West Nile Virus

 

West Nile Virus
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West Nile Virus Symptoms in Birds

West Nile Virus Symptoms in BirdsWest Nile virus is a serious illness which is transmitted by a mosquito that carries the disease. A mosquito becomes infected after biting an infected bird; thereafter, it may pass the virus on to other birds, humans, or animals. The West Nile virus cannot be transferred from a bird to a human. When a human contracts the virus, symptoms such as fever, headache, nausea, rash and swollen glands, may become apparent soon after. However, it is not the same case with birds. West Nile virus symptoms in birds are usually non-existent. Birds do not usually show signs of infection until the last stage of the disease, which is encephalitis or inflammation of the brain. An infected bird may appear drowsy, be unable to fly or walk properly; it may even have problems standing upright. The West Nile virus has been reported in over 150 species of birds in North America.

Prevention of the Virus in Birds
There is no surefire way to obliterate the virus presently, but there are certain ways to reduce the likelihood of its presence in your area. Water in birdbaths should be changed every 48 hours to prevent mosquito eggs from hatching and potentially passing on the disease to birds and humans. Investigate your property and eliminate any source of standing water, which can attract mosquitoes; properly chlorinate pools and other ornamental ponds on your property. If you notice a bird that appears to demonstrate the symptoms of infection, immediately call your local veterinarian or wildlife organization. They can advise you on how to capture, handle and transport the bird to a recommended place. Crows, ravens, magpies and blue jays are known to be the most susceptible, and the most likely to exhibit the recognizable symptoms of West Nile virus. Therefore, if you are aware of an increase in the deaths of these three types of birds in your area, the presence of West Nile virus is probable.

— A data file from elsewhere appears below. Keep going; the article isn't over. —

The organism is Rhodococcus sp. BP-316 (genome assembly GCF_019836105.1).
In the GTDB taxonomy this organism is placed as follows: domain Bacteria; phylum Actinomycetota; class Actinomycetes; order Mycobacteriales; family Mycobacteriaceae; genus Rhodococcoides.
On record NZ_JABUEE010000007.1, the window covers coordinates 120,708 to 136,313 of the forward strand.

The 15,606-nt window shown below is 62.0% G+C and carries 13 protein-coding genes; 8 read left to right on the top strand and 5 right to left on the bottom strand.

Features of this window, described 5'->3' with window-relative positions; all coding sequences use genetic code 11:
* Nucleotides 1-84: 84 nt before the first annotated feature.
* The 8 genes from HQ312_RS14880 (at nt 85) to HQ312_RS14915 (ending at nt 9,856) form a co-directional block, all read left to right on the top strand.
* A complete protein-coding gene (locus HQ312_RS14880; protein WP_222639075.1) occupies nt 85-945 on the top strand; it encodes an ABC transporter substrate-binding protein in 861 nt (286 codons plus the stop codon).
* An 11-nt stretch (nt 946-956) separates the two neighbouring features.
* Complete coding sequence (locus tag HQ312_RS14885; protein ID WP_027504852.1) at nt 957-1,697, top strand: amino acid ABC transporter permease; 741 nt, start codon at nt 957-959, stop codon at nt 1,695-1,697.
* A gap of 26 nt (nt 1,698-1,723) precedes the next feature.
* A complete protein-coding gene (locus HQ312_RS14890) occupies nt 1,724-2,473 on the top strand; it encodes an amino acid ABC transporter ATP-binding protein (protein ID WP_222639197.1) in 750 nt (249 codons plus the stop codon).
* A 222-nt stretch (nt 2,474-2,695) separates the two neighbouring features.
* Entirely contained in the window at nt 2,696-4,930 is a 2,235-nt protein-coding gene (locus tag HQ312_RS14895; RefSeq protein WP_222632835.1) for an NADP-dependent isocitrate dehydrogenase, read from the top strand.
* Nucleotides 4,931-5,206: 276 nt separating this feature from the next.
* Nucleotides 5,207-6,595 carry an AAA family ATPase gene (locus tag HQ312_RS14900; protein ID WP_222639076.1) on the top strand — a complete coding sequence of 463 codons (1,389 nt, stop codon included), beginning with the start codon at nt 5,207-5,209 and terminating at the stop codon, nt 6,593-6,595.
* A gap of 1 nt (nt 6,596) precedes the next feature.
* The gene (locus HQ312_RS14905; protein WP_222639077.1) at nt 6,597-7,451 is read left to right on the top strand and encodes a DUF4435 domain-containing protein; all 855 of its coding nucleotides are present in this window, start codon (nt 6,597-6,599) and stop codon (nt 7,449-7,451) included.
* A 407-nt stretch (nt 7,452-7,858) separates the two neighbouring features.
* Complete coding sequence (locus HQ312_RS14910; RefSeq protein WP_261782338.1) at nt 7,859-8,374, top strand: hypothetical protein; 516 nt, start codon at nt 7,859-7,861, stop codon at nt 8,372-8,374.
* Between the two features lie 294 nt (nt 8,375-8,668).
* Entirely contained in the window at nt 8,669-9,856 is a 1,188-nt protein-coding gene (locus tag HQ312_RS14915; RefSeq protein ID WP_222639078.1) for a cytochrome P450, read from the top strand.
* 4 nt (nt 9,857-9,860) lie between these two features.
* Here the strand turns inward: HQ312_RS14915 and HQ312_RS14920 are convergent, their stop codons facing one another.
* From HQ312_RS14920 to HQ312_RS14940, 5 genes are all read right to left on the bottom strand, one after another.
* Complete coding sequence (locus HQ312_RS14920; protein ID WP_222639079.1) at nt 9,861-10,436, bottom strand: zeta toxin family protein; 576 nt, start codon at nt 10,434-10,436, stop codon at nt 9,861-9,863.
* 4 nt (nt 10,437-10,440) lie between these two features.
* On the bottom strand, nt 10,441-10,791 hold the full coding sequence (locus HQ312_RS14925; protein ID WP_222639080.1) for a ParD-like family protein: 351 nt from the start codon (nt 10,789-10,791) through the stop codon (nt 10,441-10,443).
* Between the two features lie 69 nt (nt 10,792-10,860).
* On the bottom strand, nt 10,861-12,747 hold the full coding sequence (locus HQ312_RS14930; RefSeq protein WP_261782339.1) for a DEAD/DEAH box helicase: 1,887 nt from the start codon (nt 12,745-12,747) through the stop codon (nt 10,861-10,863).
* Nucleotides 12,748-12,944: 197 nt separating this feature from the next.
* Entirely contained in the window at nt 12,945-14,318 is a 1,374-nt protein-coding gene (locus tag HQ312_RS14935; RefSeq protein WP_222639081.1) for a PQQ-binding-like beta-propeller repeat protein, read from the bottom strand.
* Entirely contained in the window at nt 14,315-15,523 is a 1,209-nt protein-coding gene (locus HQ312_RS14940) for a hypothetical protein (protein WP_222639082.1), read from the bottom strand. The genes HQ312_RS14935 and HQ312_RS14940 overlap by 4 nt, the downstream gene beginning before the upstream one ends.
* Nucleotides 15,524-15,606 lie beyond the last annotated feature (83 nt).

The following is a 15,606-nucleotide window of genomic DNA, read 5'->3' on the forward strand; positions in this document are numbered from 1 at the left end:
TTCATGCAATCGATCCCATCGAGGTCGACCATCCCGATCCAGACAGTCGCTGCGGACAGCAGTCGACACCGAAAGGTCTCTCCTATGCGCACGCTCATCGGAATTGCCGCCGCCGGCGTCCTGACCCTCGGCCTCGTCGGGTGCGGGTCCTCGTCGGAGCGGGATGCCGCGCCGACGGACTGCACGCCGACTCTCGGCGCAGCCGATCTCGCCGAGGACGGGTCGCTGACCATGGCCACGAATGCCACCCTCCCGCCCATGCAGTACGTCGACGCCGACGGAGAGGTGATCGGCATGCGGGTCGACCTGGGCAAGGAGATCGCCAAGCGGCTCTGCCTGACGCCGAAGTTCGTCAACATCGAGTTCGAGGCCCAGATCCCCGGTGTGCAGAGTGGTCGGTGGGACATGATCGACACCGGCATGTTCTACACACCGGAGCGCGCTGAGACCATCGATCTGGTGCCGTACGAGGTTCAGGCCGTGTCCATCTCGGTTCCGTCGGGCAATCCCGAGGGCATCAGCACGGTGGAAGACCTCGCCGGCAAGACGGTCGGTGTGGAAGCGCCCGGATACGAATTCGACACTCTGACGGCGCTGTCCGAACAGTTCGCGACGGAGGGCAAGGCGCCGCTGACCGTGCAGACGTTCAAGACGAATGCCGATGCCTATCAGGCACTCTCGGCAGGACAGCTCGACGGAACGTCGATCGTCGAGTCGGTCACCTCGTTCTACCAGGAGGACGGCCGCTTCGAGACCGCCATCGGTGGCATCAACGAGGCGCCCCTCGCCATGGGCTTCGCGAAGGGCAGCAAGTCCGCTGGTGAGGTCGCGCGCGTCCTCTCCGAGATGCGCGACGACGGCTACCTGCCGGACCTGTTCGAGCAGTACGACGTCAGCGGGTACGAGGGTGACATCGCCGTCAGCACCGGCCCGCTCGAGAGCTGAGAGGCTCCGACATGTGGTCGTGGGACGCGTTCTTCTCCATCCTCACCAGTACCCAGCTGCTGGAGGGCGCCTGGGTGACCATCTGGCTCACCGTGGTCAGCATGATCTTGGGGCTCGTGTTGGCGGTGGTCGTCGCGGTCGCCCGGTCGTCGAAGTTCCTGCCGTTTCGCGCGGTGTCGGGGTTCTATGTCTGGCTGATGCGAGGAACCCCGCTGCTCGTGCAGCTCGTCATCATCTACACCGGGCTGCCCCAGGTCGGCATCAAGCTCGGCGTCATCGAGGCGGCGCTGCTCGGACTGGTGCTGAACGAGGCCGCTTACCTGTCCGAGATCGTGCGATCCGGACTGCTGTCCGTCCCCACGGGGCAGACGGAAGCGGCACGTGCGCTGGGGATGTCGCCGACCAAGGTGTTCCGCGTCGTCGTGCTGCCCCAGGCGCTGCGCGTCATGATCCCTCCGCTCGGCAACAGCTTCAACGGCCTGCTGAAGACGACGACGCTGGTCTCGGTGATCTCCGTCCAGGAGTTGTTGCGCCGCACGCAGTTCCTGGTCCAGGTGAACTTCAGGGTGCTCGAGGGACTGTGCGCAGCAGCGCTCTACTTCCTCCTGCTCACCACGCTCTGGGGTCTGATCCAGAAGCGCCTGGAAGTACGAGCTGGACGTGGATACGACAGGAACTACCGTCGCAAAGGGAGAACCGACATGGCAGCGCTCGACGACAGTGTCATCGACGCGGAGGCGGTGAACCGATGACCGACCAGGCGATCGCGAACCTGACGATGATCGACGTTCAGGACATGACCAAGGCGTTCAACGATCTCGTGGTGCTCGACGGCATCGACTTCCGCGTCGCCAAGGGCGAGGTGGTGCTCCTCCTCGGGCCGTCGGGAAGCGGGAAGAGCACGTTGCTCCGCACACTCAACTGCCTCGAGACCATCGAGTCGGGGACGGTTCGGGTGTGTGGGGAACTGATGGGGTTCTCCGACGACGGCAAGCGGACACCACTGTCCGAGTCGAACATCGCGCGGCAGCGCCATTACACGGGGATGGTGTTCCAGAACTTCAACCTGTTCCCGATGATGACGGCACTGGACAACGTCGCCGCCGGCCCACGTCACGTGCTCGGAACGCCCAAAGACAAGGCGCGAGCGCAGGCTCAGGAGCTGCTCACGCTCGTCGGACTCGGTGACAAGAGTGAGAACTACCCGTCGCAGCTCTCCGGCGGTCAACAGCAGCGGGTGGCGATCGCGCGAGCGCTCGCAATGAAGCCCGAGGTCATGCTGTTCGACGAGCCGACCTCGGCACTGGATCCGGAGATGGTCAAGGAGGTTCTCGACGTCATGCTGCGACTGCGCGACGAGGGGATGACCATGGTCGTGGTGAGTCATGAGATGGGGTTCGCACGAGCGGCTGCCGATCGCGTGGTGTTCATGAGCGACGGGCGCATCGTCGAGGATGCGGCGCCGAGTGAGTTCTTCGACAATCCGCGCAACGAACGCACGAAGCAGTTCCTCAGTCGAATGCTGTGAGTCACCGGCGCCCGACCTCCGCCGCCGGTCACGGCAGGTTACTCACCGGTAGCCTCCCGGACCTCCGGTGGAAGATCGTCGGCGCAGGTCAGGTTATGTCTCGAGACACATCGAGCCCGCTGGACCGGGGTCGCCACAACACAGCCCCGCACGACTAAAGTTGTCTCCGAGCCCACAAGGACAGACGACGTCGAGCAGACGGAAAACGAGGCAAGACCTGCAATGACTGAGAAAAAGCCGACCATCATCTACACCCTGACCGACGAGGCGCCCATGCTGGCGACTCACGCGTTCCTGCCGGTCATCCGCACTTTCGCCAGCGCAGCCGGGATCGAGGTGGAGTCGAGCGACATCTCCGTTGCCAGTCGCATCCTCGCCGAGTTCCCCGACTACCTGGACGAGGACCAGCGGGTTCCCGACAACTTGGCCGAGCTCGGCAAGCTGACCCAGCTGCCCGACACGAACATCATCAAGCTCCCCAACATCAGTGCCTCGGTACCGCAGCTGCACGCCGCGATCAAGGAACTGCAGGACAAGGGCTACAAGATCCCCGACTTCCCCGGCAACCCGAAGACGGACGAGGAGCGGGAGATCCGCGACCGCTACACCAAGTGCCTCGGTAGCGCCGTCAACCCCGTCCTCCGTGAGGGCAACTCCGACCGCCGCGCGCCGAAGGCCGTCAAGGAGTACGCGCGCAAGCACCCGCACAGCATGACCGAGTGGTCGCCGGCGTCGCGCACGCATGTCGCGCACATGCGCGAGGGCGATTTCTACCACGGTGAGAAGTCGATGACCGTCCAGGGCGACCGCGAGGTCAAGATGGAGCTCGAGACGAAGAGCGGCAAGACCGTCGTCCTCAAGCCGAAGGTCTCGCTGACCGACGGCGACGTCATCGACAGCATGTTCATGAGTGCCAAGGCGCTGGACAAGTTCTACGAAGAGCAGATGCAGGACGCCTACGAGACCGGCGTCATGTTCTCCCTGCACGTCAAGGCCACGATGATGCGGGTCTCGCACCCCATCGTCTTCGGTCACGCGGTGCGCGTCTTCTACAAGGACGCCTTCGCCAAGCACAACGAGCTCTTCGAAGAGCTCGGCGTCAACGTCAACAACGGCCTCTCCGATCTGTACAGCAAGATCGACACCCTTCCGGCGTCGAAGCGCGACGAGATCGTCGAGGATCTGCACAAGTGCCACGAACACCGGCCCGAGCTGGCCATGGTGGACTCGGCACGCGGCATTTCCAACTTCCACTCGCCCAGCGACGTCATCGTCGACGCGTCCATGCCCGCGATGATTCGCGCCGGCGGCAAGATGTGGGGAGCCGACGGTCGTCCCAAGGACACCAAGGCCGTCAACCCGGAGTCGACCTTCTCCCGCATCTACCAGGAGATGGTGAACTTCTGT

Handling Infected Birds
Although West Nile virus symptoms in birds are not always or easily detectable, there are other existing diseases in birds that are noticeable and communicable to humans. Always proceed with caution when approaching or handling a wild bird that appears disoriented, sick or lifeless. There is no sufficient evidence that a human can contract the West Nile virus by simply touching an infected bird. However, if you find a dead bird on or near your property, do not risk touching it with bare hands. Use thick, leak-proof, rubber gloves, and pick it up with a shovel, bag or other tool, being careful not to puncture or scratch your skin. Dispose of the carcass according to your local city’s bylaws. You may also wish to place a call to your local wildlife organization to inquire about their West Nile virus testing resources. After handling the bird, remember to wash your hands thoroughly with soap and water.

 

Irene Gradinger is editor for The West Nile Virus website. For more information about the disease, visit her site at www.west-nile-virus-prevention.com.

 

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